[Republished 11/11/11 to expand on an excellent post from Doximity Advisory Doard memberBryan Vartabedian, MD, is a pediatric gastroenterologist at Texas Children’s Hospitaland blogs at 33 charts]
This is the first in a set of posts designed to educate physicians on how their names are being displayed. The education should lead to an evaluation of their current situation and motivation for them to execute basic activities to manage their reputation on-line. Physician Google Thyself Webinar Video on Blip.TV
Excellent reputations spread via word of mouth (WOM) has been and is still the most valuable “referral” marketing tool for any physician’s practice. WOM reputations are spread from health care professionals and the family and friends of patients .
The transmission vehicle for WOM referral marketing has changed substantially with the widespread availability of the Internet. Rating and reviewing services for restaurants, dry cleaners, hair stylists and other service-based businesses have popped-up all over the Internet (e.g. Yelp). The ability to review service-based business has been added to map and phone directory listings and these reviews are displayed in search engine results (e.g. Google Maps displays reviews from InsiderPages and Yahoo Local).
In addition to general rating services, there are dozens of health care professional directories. These directories purchase lists from medical associations, state licensing boards, and other data aggregators. Clinical specialty organizations (e.g. American Academy of Orthopedic Surgeons) also publish physician locator services as a benefit of society membership (here’s a directory of directories from MedlinePlus). Healthcare systems, hospitals and insurance companies also maintain on-line directories of service providers in their networks.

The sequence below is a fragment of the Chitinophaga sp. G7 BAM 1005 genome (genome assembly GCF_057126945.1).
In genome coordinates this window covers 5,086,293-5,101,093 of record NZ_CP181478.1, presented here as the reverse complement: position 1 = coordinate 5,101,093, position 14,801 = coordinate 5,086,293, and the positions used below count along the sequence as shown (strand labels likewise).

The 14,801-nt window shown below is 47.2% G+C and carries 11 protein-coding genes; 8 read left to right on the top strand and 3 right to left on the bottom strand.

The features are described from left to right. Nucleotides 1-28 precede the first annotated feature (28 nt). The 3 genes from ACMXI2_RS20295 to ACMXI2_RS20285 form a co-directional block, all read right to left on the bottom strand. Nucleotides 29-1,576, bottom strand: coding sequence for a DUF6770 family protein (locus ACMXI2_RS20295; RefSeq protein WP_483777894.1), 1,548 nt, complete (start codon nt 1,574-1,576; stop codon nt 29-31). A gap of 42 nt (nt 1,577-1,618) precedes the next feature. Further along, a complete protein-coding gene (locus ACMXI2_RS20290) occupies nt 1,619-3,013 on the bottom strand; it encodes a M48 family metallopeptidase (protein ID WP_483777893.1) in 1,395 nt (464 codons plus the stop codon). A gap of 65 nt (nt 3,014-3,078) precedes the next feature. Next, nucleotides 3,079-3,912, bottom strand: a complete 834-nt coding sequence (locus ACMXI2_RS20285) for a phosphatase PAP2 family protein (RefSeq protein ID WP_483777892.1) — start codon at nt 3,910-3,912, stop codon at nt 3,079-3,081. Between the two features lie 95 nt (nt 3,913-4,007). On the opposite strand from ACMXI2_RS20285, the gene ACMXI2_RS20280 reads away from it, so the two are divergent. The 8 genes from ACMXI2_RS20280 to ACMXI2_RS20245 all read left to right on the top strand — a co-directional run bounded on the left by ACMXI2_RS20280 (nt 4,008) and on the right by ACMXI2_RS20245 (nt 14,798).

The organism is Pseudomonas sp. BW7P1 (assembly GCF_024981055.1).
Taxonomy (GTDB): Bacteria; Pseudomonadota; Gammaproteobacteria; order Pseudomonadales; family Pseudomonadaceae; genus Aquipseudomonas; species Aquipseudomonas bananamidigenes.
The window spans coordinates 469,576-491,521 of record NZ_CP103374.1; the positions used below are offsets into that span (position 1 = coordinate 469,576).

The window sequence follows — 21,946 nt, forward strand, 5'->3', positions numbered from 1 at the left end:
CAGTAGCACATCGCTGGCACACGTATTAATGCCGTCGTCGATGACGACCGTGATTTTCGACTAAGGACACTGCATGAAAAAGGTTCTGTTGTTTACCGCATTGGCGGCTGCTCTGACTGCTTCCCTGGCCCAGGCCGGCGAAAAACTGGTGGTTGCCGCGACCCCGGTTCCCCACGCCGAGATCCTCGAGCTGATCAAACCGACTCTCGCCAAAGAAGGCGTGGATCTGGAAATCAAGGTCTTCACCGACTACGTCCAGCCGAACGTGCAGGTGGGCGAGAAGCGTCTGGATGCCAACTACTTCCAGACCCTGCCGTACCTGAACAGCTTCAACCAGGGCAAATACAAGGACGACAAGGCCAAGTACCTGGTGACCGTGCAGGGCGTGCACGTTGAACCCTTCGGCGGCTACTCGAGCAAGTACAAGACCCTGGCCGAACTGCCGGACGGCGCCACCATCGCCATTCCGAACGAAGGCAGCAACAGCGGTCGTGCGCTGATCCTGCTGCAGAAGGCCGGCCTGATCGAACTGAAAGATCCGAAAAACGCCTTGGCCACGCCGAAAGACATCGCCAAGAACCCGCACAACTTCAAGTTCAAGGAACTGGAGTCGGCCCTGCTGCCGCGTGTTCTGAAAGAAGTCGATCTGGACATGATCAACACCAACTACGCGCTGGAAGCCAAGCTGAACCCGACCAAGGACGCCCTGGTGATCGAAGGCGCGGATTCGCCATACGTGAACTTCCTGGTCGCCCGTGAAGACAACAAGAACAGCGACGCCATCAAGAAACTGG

The latest entries the internet community are the social media platforms—FaceBook, Twitter, YouTube, et Al. These new platforms provide patients with a “global soapbox” on which to tell their story and spread it electronically.
The challenge for health care providers is the lack of control of the content on these services and platforms. Of special concern is the protection of personal health information (PHI) defined by health care privacy laws (HIPAA) .
With the current marketing craze around social media, what is a trained health care professional to do? Being aware and managing your on-line reputation is mission critical to maintaining and growing your practice.
Next Up: Evaluate your situation
Physician Google Thyself Webinar Video on Blip.TV
(C) 2010 eGold Solutions
*Thanks Elizabeth Cooney for the great post title (July 08); great minds think alike.